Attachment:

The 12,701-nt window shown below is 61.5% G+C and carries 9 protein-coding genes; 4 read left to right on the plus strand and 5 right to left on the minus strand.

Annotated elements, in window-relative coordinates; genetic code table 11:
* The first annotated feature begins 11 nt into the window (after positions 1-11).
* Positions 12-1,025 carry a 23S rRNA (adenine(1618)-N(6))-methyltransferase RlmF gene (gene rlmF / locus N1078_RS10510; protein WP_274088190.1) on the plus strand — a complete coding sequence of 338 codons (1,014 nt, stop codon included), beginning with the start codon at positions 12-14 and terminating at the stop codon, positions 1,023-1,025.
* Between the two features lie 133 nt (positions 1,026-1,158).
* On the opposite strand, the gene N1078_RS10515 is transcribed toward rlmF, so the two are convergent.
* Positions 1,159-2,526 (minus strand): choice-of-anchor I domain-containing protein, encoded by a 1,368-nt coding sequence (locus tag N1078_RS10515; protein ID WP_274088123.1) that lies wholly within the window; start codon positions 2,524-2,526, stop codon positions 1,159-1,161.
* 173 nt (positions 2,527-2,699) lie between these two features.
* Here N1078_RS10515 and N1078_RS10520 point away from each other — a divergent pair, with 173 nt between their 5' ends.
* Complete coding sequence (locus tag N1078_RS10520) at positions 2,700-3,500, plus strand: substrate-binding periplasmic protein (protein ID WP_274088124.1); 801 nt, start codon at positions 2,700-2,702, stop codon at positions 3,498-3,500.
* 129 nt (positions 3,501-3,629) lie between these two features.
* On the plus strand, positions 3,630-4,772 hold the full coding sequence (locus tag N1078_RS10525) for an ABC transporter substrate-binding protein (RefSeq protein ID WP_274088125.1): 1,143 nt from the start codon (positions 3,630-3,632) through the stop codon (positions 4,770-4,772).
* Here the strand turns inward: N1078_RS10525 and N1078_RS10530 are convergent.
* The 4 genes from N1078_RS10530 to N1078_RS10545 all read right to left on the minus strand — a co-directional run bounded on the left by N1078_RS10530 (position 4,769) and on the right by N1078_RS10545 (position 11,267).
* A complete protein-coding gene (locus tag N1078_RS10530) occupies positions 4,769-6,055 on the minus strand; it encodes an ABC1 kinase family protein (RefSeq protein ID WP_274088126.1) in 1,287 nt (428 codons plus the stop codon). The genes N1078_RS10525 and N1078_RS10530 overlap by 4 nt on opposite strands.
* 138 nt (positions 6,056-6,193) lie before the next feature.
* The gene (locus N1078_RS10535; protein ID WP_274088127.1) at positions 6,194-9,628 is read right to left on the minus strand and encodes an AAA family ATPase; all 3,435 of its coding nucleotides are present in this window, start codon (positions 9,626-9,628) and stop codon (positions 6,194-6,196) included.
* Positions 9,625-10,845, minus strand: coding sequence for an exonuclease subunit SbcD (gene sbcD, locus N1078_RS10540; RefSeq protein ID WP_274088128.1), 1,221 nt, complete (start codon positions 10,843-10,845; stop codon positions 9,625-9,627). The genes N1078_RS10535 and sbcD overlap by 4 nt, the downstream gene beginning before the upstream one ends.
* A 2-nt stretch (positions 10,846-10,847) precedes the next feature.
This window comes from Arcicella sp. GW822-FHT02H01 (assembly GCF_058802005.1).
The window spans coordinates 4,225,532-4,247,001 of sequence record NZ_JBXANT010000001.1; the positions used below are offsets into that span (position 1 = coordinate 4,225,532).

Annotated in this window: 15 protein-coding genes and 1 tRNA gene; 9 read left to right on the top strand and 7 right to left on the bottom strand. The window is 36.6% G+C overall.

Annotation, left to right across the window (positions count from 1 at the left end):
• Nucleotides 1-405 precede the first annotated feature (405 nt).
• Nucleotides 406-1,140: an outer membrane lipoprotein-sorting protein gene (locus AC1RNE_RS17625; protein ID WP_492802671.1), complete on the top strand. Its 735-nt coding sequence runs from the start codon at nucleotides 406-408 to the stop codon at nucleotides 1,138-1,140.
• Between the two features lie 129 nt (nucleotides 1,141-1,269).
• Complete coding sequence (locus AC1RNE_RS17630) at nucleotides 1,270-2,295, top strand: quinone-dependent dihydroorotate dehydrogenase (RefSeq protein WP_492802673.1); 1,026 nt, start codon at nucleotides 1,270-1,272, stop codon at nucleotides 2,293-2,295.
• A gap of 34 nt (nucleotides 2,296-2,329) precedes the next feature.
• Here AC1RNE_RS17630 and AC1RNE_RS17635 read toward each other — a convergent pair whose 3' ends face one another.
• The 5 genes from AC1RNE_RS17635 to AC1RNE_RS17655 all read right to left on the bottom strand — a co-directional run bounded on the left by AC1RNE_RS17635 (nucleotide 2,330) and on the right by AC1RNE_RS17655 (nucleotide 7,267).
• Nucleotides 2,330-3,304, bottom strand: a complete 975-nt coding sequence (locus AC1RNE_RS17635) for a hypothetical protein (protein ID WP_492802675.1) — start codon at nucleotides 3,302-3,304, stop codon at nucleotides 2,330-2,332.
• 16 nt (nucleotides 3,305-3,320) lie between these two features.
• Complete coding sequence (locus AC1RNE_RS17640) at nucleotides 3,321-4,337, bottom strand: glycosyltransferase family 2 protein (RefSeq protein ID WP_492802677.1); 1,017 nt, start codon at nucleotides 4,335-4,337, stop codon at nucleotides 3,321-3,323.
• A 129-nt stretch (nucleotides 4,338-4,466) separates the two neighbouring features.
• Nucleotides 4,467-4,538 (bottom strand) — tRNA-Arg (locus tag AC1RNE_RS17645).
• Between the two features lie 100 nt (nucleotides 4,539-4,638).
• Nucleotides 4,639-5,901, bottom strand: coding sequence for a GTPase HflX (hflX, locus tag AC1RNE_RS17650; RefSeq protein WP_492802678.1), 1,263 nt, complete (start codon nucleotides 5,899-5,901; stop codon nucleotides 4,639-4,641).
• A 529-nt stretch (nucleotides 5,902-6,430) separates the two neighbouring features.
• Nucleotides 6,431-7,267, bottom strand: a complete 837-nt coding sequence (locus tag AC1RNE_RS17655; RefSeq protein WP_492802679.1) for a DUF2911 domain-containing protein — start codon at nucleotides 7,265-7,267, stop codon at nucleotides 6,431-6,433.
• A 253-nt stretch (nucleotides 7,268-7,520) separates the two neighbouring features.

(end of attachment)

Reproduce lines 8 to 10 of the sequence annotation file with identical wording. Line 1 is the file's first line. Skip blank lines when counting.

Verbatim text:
* 173 nt (positions 2,527-2,699) lie between these two features.
* Here N1078_RS10515 and N1078_RS10520 point away from each other — a divergent pair, with 173 nt between their 5' ends.
* Complete coding sequence (locus tag N1078_RS10520) at positions 2,700-3,500, plus strand: substrate-binding periplasmic protein (protein ID WP_274088124.1); 801 nt, start codon at positions 2,700-2,702, stop codon at positions 3,498-3,500.